As an aside. I was talking to Ken about the TZ twin range a couple of years ago and his opinion at the time hasnít changed - that Yamaha built the back of the cases too narrow and should have extended the rear mounts out to the width of the frame.  This would have stopped most frame breaks which occur on the left side, below the swing arm pivot which afflict both original and replacement frames.

Part 2 Wilton Yamaha YZ125J Road Racer

 

 

My first race bike.  What do you do when itís 1983, youíre 16, still at school, want to race and a current 125 (eg TZ125g/h) is 3 times the money you have available, even second hand. Why, you build your own bike of course!!

 

 

Bit of a family affair really: Kerry (older brother) was racing a TZ250D and TA125 so we had a couple of handy guides to work from and Dad was handy with the welding set and lathe so over the space of 18 months we built a bike for me to race with what we could lay our hands on. It may be Frankensteinís little brother but it sure has been effective over the years, as a certain 1990 RS125 rider can attest to a few years back when he got beaten by in more than once.  It is also the bike Iím least likely to sell - Partially because Iíve had it so long and I think because nobody would buy it!

What did we do?  Well we acquired a GT125 Suzuki rolling chassis (early-mid 70ís two stroke twin commuter), forks wheels brakes, swing arm etc and a 1 year old YZ125 (yes the YZ is a motorcrosser...) motor pipe carb ign, radiator and set about trying to make it all fit together.   Firstly we spent a couple of nights with hacksaw and angle grinder taking every bracket off the frame and loosely assembled swingarm, forks wheels etc and put the motor in the appropriate place.  It was here that we found our first problem, centre exhaust port motor and single down tube frame, hmmm.  So we roughly worked out where to locate the motor and shipped the whole lot off to Ken McIntosh who cut the whole front and bottom part out and converted the frame to twin down tube to make was for the exhaust. He also braced up the swing arm, a la AMA superbike about the same time (weíre going racing you know and we donít want these things flexing!).  Rear suspension was some random BMW R100RT (yes the big boxer tourer) shocks dad had lying around.

From here on it was a fairly simple measure of making and welding on the various brackets etc for the components we needed.  Until we came to the radiator - how do you fit a radiator between the frame and the front wheel on a bike that was not designed for such things?  You donít!  Where we did find room was in front of the rear wheel - pretty avantgarde for a home built 125 in 1983, John Britten, Saxon, Drysedale et al, eat your heart out!  One other technical marvel designed in from start was we used the frame to route water around - rather than having long water hoses to the radiator.  Can get a bit hot on the leg at times but also adds some extra cooling area!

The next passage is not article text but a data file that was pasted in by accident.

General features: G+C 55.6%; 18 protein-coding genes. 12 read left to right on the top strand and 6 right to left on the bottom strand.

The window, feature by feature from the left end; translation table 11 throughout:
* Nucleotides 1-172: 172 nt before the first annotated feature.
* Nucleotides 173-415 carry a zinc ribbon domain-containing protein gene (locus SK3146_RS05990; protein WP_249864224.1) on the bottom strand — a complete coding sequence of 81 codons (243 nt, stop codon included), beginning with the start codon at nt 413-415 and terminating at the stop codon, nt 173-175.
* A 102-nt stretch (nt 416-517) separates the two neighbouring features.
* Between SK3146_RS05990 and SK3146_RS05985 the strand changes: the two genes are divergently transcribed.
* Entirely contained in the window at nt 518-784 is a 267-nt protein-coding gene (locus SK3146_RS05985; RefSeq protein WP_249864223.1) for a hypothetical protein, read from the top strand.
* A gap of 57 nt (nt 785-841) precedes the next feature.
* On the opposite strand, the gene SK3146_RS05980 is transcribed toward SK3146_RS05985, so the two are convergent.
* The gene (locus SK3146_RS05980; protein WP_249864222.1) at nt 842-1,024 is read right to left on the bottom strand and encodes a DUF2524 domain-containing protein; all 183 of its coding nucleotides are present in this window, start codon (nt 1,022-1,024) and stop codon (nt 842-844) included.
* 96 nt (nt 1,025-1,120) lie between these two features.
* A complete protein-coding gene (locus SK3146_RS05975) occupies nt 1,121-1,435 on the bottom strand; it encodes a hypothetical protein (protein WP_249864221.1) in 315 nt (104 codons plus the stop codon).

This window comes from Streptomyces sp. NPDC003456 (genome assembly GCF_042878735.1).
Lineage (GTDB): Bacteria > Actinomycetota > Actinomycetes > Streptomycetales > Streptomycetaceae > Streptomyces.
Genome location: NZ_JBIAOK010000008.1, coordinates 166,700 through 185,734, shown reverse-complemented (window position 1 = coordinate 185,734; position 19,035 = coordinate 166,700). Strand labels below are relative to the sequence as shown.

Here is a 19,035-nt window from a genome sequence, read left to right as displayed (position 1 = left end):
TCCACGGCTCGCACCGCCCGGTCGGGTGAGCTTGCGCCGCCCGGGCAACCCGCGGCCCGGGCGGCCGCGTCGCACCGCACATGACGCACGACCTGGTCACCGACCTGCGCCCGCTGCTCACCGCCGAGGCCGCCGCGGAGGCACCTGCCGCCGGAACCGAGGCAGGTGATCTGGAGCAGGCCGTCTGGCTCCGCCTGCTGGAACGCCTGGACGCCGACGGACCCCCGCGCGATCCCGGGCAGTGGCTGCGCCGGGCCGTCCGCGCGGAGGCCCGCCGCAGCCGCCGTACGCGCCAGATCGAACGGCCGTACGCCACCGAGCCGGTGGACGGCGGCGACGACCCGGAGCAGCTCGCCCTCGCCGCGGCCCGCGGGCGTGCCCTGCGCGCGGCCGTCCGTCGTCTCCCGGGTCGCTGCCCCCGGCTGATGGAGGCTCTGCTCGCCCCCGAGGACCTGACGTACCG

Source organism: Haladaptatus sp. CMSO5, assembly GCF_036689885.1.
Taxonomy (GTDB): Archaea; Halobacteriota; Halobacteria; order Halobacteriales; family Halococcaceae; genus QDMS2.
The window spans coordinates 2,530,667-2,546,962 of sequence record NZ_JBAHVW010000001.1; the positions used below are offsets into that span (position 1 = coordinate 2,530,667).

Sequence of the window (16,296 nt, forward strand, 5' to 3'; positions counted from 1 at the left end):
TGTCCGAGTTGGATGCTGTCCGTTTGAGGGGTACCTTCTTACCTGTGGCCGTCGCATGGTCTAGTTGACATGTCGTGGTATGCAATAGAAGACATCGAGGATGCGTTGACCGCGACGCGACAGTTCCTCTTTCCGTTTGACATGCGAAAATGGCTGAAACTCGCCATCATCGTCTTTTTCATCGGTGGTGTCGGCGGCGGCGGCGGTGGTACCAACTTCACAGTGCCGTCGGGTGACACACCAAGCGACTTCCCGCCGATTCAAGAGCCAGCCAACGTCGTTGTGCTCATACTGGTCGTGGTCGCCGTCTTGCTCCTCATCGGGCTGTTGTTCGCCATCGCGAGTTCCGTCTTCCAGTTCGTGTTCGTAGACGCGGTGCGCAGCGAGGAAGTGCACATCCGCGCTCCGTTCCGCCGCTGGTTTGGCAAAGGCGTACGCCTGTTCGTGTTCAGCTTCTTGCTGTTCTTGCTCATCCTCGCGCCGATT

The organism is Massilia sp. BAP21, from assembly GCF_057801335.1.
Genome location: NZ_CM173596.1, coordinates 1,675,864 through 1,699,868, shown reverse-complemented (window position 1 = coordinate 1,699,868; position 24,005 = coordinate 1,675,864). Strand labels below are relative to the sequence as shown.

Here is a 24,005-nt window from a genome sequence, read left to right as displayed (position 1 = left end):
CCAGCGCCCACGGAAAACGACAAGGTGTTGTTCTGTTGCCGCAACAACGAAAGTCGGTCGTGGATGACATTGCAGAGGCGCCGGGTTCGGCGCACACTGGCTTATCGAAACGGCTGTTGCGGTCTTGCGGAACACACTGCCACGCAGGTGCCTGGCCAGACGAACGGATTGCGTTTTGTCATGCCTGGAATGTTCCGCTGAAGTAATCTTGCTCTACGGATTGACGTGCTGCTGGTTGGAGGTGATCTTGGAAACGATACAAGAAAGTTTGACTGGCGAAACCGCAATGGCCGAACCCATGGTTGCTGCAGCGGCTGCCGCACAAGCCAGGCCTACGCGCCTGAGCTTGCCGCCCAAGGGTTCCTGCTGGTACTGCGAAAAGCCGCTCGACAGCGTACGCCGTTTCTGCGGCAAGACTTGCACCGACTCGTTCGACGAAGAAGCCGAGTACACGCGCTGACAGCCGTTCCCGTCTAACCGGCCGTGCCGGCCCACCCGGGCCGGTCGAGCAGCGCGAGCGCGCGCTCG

Come September 1984 we finished remodelling the original YZ exhaust pipe, added an A100 Suzuki tank a racing seat, roughly sorted the carburetion and headed off for my first ride, a test day at the local circuit.  I lasted three laps before it seized, spat me off over the high side and I broke my ankle 3 days before some rather important exams at school.  Oops!

Things went a bit better from there on, we straightened it out, I healed and my first race meeting came around, the Auckland round of the NZ road racing championships (nothing like straight in at the deep end!).  I remember finishing last and riding the whole way with 4 fingers on the clutch and I still hate the corner to this day.

Every year that I rode it from 1986 to 1991 in the local club championships I never finished lower that 3rd overall, usually second and won in 1989.  The bikes that did beat me were usually TZ125, Rotax or RS125.  Also over this time it endured some development of both the running gear and motor.  Running gear was adding of better streamlining, ditching the original GT125 front caliper and master cylinder and removing ONE of the rear shocks as they were too stiff on the lowest preload.  Well they were BMW shocks and it was okay for their bikes!  In all honesty, with some preload added it worked extremely well, with no side effects and is still like that now. 

Motor-wise over itís life, apart from the usual crank rebuilds (it blows the big end occasionally due to too much rpm) , rings and pistons, it has also been subjected to the usual reed valves, carb boring etc and a port job and exhaust pipe from Kerry when he had some free time (that and a full rebuild of the bike).  The port job and a pipe based on a TZ125 really made the bike work and helped it up a level performance wise.  The basics of what Kerry did included a general clean up, reprofile of the squish and raise the exhaust porting timing (when power valve was fully open) to 209 degrees (TZ125 was 202 degrees)!  It revs so hard in this configuration, it starts vibrating and then goes smooth again and itís still making power, yet the YPVS capability still allows it to work at low rpm

My final season on the bike was 1991 when I bought a 1990 RS125, but both Kerry and an old friend (Jason) raced it with considerable success during 1992 and 1993, where one father of a current RS125 rider was seen asking what we were feeding it!  Until the Historic 2000 race meeting in Sept 2000 the bike has basically sat with little or no use since 1993.  We dragged it out, did some minor maintenance and put Jason back on it, he went out and won 2 out of three races.  After the meeting an MTR125 rider said to me tongue in cheek donít bring your mate or bike back

Alistair Wilton


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03/23/08 07:12 AM +1000